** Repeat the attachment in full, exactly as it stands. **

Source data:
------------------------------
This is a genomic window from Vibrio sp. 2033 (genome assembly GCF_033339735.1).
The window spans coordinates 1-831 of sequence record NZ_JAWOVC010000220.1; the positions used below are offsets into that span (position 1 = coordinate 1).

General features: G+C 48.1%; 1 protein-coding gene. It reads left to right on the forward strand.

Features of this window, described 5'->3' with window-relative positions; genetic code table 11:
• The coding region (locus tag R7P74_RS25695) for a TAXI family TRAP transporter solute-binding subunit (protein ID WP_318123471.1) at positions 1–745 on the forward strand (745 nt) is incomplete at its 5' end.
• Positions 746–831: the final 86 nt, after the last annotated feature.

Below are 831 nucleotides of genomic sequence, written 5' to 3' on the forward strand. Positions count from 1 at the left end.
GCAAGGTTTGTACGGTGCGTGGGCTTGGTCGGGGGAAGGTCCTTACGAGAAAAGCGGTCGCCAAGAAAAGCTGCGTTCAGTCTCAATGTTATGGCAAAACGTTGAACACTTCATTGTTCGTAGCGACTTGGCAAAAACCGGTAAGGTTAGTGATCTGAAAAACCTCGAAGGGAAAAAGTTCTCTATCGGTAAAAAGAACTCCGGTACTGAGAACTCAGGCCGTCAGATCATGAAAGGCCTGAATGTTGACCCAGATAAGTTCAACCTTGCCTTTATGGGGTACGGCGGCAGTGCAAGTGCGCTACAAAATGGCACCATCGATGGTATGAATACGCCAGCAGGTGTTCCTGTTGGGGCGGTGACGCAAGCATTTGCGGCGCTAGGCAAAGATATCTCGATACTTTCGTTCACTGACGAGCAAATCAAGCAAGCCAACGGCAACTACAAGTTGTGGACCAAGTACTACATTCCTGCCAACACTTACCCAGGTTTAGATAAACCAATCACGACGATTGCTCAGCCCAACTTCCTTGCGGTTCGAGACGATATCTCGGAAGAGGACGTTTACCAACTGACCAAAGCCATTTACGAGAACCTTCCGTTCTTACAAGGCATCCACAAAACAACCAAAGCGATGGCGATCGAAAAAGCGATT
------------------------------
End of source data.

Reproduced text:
This is a genomic window from Vibrio sp. 2033 (genome assembly GCF_033339735.1).
The window spans coordinates 1-831 of sequence record NZ_JAWOVC010000220.1; the positions used below are offsets into that span (position 1 = coordinate 1).

General features: G+C 48.1%; 1 protein-coding gene. It reads left to right on the forward strand.

Features of this window, described 5'->3' with window-relative positions; genetic code table 11:
• The coding region (locus tag R7P74_RS25695) for a TAXI family TRAP transporter solute-binding subunit (protein ID WP_318123471.1) at positions 1–745 on the forward strand (745 nt) is incomplete at its 5' end.
• Positions 746–831: the final 86 nt, after the last annotated feature.

Below are 831 nucleotides of genomic sequence, written 5' to 3' on the forward strand. Positions count from 1 at the left end.
GCAAGGTTTGTACGGTGCGTGGGCTTGGTCGGGGGAAGGTCCTTACGAGAAAAGCGGTCGCCAAGAAAAGCTGCGTTCAGTCTCAATGTTATGGCAAAACGTTGAACACTTCATTGTTCGTAGCGACTTGGCAAAAACCGGTAAGGTTAGTGATCTGAAAAACCTCGAAGGGAAAAAGTTCTCTATCGGTAAAAAGAACTCCGGTACTGAGAACTCAGGCCGTCAGATCATGAAAGGCCTGAATGTTGACCCAGATAAGTTCAACCTTGCCTTTATGGGGTACGGCGGCAGTGCAAGTGCGCTACAAAATGGCACCATCGATGGTATGAATACGCCAGCAGGTGTTCCTGTTGGGGCGGTGACGCAAGCATTTGCGGCGCTAGGCAAAGATATCTCGATACTTTCGTTCACTGACGAGCAAATCAAGCAAGCCAACGGCAACTACAAGTTGTGGACCAAGTACTACATTCCTGCCAACACTTACCCAGGTTTAGATAAACCAATCACGACGATTGCTCAGCCCAACTTCCTTGCGGTTCGAGACGATATCTCGGAAGAGGACGTTTACCAACTGACCAAAGCCATTTACGAGAACCTTCCGTTCTTACAAGGCATCCACAAAACAACCAAAGCGATGGCGATCGAAAAAGCGATT